We all know the stigma behind Ikea – cheap home furniture that is a major headache to assemble. Reputation aside, the Swiss company has become the largest furniture retailer in the world.
No surprises, no gimmicks. You know what you get when you walk into Ikea. People respect that. They certainly keep buying it, and for what it’s worth, it can look nice, too.
But Ikea is not stopping there, it’s raising the bar.
Ikea announced Thursday that it would purchase its first wind farm in the United States – a 98 MW project in Hoopestown, Illinois, about 100 miles south of Chicago. This will be Ikea’s single biggest renewable energy project to date, and brings the company that much closer to its net zero goal for 2020, producing as much as it consumes.
The Hoopestown project is already under construction and will include two 49 MW turbines from Denmark’s Vestas Wind Systems (CPH: VWS) that should be completed by early 2015. The project will cost Ikea a total of $2 billion.
Why? Steve Howard, Ikea’s Chief Sustainability Officer said in a press release, “We are delighted to make this investment – it is great for jobs, great for energy security, and great for our business. Importantly, it’s great for the future of our climate.”
Who could argue with that?
The announcement came during Climate Declaration of the Bicameral Task Force on Climate Change, a group founded a little over one year ago to aim congressional and public attention on climate change and develop effective policies related to it.
There, Ikea affirmed its commitment to the environment by using renewable energy sources that will not only maintain a healthy carbon footprint, but will also make good financial sense – giving greater control over electricity costs and ultimately providing its customers with the greatest value.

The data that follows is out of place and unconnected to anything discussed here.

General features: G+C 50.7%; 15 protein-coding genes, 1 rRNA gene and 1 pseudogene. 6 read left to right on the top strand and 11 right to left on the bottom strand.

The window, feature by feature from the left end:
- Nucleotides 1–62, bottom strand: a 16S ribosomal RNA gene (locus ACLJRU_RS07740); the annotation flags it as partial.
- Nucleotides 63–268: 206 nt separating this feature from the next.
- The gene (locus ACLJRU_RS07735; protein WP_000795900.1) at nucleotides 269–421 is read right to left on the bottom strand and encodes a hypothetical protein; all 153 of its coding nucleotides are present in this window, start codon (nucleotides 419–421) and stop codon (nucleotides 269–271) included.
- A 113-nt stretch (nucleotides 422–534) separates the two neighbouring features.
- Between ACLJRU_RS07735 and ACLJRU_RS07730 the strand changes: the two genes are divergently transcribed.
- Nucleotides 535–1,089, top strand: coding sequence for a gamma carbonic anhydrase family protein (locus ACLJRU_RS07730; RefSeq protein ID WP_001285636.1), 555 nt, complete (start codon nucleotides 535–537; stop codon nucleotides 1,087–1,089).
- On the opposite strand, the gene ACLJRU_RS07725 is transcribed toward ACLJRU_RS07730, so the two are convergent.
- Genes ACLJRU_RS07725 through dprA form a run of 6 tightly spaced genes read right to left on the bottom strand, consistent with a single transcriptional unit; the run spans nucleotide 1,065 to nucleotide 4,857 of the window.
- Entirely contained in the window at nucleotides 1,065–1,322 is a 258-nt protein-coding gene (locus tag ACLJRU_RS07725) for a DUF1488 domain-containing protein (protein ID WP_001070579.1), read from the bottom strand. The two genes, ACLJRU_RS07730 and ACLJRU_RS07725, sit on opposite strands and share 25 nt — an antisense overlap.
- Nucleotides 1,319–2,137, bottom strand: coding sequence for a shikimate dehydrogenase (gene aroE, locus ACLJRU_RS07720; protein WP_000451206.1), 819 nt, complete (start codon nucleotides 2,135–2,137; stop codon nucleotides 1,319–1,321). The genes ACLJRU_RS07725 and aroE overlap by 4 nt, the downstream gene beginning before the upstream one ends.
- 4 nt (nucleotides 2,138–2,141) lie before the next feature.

Ikea was joined by Jones Lang LaSalle (NYSE: JLL), Mars Inc., Sprint (NYSE: S), VF Corp (NYSE: VFC) and a slew of other top tier business leaders of America as they addressed the Task Force Thursday.
Hoopestown should be able to generate 380,000 MWh of renewable energy each year, according to Forbes, or 165 percent of electricity consumed by Ikea U.S. (38 stores, five distribution centers, two service centers and one factory) and 18 percent of its worldwide consumption. This project is one of several it has sprawled out over eight countries, plus 550,000 solar panels. The company has also started to invest heavily in energy efficiency to help reach its net zero goal for 2020.
If we look at Ikea’s long-term business strategy, the company is committed to total and complete ownership of its assets. Aside from producing and maintaining its own energy, Ikea plans to own its stores, factories, and even the land it all is built on.
Right at Home
The downside for us is that Ikea is privately held and it will likely stay that way, at least while Ikea founder Ingvar Kanprad is around. The family-owned company started in 1943 and has a trademark that is worth right around $12 billion, making it one of the world’s most valuable brands. But Kamprad is 86 years old today, and who’s to say where the future lies.
The man no longer speaks publicly, but he has always maintained a conviction that Ikea was better suited in private hands, offering more flexibility and a greater perspective on long-term business development.
It’s been working for Ikea for a long time. The company’s release of its annual earnings constantly show increases in net profits, something that should continue further as it leans on renewable energy.
This is why Ikea still has such a great influence on its nearest competitors, those of which we should keep a close eye on.
Argos, Ashley Furniture Home Stores, B&Q, Bob’s Discount, Rooms To Go, and most notably John Lewis (LON: JLH) and Pier 1 Imports (NYSE: PIR) are all big name furniture suppliers, but none have revealed similar game-changing energy goals on their horizons.
This is actually a movement Ikea has led other big box retailers into.
High volume, low-cost retailers Wal-Mart (NYSE: WMT) and Target (NYSE: TGT) offer products of comparable quality to Ikea, and they have the means to keep pace in the renewables race.
Big box retailers Best Buy, Lowes, Koh’s, REI, and Staples don’t compete with Ikea in the furniture space, but they’ve all entered into the Environmental Protection Agency’s Green Power Partnership program, and source renewable energy from Solar, Wind, Biogas, Biomass, and small-scale hydro.